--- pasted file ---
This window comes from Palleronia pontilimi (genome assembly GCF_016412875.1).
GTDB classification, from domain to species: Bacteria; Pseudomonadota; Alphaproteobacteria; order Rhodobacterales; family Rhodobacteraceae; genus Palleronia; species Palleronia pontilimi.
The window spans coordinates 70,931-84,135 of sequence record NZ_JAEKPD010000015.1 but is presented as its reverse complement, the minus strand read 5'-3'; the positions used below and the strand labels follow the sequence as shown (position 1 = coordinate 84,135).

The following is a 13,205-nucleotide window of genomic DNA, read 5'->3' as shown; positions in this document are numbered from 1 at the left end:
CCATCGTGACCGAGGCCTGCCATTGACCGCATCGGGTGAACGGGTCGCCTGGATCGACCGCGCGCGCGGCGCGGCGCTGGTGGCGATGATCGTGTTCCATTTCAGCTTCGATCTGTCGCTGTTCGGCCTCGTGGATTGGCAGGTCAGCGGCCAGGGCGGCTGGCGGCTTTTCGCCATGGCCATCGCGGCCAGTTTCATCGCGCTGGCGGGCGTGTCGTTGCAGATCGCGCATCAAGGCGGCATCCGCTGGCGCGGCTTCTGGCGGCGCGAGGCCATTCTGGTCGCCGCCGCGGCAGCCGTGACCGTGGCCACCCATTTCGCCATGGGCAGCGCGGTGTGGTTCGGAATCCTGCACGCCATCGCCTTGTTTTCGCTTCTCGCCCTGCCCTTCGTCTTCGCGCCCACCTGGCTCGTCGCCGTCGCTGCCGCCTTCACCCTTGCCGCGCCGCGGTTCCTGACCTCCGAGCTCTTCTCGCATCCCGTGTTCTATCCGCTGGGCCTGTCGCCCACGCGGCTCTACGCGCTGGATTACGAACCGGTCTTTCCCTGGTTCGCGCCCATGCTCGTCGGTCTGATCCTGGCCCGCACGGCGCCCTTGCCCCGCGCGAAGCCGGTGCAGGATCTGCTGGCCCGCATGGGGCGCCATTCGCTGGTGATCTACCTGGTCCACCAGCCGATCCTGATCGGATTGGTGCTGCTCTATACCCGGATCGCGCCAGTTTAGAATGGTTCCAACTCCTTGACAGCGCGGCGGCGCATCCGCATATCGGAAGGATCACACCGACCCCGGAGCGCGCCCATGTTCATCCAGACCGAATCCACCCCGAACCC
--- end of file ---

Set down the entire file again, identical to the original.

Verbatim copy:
This window comes from Palleronia pontilimi (genome assembly GCF_016412875.1).
GTDB classification, from domain to species: Bacteria; Pseudomonadota; Alphaproteobacteria; order Rhodobacterales; family Rhodobacteraceae; genus Palleronia; species Palleronia pontilimi.
The window spans coordinates 70,931-84,135 of sequence record NZ_JAEKPD010000015.1 but is presented as its reverse complement, the minus strand read 5'-3'; the positions used below and the strand labels follow the sequence as shown (position 1 = coordinate 84,135).

The following is a 13,205-nucleotide window of genomic DNA, read 5'->3' as shown; positions in this document are numbered from 1 at the left end:
CCATCGTGACCGAGGCCTGCCATTGACCGCATCGGGTGAACGGGTCGCCTGGATCGACCGCGCGCGCGGCGCGGCGCTGGTGGCGATGATCGTGTTCCATTTCAGCTTCGATCTGTCGCTGTTCGGCCTCGTGGATTGGCAGGTCAGCGGCCAGGGCGGCTGGCGGCTTTTCGCCATGGCCATCGCGGCCAGTTTCATCGCGCTGGCGGGCGTGTCGTTGCAGATCGCGCATCAAGGCGGCATCCGCTGGCGCGGCTTCTGGCGGCGCGAGGCCATTCTGGTCGCCGCCGCGGCAGCCGTGACCGTGGCCACCCATTTCGCCATGGGCAGCGCGGTGTGGTTCGGAATCCTGCACGCCATCGCCTTGTTTTCGCTTCTCGCCCTGCCCTTCGTCTTCGCGCCCACCTGGCTCGTCGCCGTCGCTGCCGCCTTCACCCTTGCCGCGCCGCGGTTCCTGACCTCCGAGCTCTTCTCGCATCCCGTGTTCTATCCGCTGGGCCTGTCGCCCACGCGGCTCTACGCGCTGGATTACGAACCGGTCTTTCCCTGGTTCGCGCCCATGCTCGTCGGTCTGATCCTGGCCCGCACGGCGCCCTTGCCCCGCGCGAAGCCGGTGCAGGATCTGCTGGCCCGCATGGGGCGCCATTCGCTGGTGATCTACCTGGTCCACCAGCCGATCCTGATCGGATTGGTGCTGCTCTATACCCGGATCGCGCCAGTTTAGAATGGTTCCAACTCCTTGACAGCGCGGCGGCGCATCCGCATATCGGAAGGATCACACCGACCCCGGAGCGCGCCCATGTTCATCCAGACCGAATCCACCCCGAACCC